LSO / Rostropovich Barbican, London

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The Independent Culture
Saturday's Rostropovich Seventieth Birthday celebration was rich in musical allusions - Leonard Bernstein to Prokofiev, Prokofiev to his great classical forebears and Shostakovich to his own notated signature. The concert opened with Bernstein's uproarious Rostropovich tribute, the Overture for Orchestra: Slava!, Slava - or "glory" - being Rostropovich's nickname. Slava! borrows from a little-known Bernstein musical and runs the gamut of Lenny-style gestures, from Candide and "Officer Krupke" to Fancy Free. However, the real surprise arrives during a "development" section where ranting taped voices lobby for attention over an upbeat rhythmic accompaniment, alluding unmistakably to a parallel passage in Prokofiev's rowdy October Revolution Cantata. The score climaxes to hearty shouts of "Slava!" that sounded like an orderly stage riot. The LSO's performance bristled with life, whereas Prokofiev's Classical Symphony, although nicely pointed, was more weighty than witty. Here the "classical" axis was presented "a la Karajan" rather than "a la Harnoncourt", with broadly drawn cellos answering perky violins and bassoons in the first movement, a dreamy Larghetto, a lovingly over-stated Gavotte and a spruce finale. Rostropovich attended to every detail of the score, punching out accents, raising a crescendo with his left hand, then lowering his arm gradually for a scrupulously tailored diminuendo. This was no mere pastiche, but a real First Symphony, albeit one that's tinged with irony.

However, the highlight of the evening was yet to come and I doubt that anyone present had ever heard a finer concert performance of Shostakovich's Tenth Symphony, at least not in the past 20 years. The opening bars said it all, with cellos and basses stalking the night, joined almost imperceptibly by first violins and violas. It was very much an "edge of the seat" job, tensed in body and breath, stealthy, ominous and beautifully shaped. And when those long, searing climaxes arrived three-quarters through the first movement, few conductors could have summoned a more forceful welter of sound. The "Stalin" Scherzo prompted rocketing dynamics and a volley of percussion loud enough to rouse the dead. The effect was truly terrifying, while the Allegretto's waltz-time variation on Shostakovich's notated signature (based on an abbreviation of the Germanised "D SCHostakowitsch") sounded, in Rostropovich's hands, like a macabre Russian dance.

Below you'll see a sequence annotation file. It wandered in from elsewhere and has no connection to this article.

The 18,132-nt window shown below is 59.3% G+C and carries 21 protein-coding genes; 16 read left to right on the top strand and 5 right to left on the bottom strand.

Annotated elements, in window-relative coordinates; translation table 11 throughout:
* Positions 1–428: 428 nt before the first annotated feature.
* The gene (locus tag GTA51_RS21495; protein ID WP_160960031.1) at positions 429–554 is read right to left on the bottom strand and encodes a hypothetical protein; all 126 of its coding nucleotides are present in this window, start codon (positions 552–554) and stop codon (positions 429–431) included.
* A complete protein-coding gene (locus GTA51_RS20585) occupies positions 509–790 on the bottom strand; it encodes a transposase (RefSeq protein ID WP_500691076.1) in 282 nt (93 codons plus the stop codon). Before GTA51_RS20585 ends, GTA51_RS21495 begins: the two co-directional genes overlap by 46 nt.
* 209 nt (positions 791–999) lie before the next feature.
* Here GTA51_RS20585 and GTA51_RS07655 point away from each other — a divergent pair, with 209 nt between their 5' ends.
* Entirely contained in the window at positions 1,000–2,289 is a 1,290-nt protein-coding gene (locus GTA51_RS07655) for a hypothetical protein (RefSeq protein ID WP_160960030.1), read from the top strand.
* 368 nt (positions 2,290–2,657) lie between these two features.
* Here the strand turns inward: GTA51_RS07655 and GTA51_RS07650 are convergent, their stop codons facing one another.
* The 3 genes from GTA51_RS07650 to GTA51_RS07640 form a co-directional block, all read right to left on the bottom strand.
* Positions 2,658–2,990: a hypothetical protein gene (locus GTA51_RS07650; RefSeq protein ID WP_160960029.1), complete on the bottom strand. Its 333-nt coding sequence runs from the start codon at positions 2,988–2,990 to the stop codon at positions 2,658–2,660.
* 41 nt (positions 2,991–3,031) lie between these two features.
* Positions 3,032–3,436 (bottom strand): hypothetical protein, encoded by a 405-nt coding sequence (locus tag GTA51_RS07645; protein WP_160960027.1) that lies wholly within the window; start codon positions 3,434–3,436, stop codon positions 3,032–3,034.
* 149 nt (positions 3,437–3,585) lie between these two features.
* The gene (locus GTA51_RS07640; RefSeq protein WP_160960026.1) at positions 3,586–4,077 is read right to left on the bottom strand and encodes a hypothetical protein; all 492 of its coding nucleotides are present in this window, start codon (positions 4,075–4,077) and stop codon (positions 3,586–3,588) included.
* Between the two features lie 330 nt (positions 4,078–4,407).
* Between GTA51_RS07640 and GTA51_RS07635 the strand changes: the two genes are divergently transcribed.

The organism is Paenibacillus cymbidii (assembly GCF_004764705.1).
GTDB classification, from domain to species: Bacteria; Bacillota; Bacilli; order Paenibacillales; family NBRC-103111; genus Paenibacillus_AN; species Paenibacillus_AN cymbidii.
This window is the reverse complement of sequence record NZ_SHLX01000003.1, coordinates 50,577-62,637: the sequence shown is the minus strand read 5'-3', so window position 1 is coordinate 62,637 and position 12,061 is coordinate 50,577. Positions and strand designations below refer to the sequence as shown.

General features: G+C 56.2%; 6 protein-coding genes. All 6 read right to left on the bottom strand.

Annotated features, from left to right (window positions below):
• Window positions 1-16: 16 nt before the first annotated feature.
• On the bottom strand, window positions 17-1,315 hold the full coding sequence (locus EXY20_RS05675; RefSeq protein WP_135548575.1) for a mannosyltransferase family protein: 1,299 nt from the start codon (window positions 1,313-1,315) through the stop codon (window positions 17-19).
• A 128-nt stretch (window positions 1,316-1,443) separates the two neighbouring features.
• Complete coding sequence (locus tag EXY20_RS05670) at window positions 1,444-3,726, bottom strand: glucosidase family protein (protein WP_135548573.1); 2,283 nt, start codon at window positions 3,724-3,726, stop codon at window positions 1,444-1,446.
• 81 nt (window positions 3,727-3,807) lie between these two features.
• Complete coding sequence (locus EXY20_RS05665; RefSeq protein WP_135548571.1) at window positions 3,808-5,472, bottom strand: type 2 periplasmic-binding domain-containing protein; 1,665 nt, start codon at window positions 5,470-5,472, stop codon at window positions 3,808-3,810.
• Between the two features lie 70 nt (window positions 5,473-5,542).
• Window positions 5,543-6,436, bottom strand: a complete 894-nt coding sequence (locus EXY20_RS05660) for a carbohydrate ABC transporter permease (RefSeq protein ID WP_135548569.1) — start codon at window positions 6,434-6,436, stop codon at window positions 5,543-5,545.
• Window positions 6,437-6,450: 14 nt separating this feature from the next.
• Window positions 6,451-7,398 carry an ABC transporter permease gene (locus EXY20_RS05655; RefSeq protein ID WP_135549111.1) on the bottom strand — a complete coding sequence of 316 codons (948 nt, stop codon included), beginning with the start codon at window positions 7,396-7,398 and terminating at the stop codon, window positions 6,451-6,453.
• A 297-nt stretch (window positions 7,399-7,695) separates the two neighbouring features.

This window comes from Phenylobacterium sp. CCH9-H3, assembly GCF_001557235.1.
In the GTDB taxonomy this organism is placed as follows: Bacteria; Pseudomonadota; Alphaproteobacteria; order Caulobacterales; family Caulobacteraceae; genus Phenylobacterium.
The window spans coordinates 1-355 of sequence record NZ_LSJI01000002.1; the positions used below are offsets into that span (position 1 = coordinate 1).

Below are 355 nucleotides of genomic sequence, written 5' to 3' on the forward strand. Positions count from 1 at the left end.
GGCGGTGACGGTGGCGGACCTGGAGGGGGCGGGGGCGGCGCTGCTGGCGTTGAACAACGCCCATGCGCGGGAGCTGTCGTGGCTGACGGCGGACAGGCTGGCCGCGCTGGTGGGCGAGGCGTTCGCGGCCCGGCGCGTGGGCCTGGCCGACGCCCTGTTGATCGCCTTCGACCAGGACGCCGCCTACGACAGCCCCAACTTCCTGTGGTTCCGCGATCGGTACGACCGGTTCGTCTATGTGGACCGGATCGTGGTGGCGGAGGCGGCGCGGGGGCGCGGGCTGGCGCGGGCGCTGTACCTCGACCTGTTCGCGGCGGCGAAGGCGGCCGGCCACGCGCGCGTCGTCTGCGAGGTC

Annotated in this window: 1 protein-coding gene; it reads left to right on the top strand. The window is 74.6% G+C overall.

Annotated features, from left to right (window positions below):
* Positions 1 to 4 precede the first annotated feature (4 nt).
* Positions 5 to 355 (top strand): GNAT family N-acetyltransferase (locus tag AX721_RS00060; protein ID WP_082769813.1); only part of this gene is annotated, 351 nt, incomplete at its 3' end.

But perhaps the most memorable moment of all came near the beginning of the finale, where woodwinds attempt to break the mood, only to be rebuffed by glowering responses. Shostakovich eventually lets the woodwinds win, though the denouement comes later on when "Stalin" returns and the composer tops him with an explosive statement of the "DSCH" motive. Rostropovich rose to the moment as if defending a loved one in battle; it was sweet vengeance, a tribute within a tribute, and a glorious affirmation of musical freedom. Suddenly, I tried to imagine what it must have been like to play this loaded score under an oppressive regime - knowing that, although one tyrant was gone, the job was still only half done. Such is the suggestive power of great music, and the persuasive force of a great performance.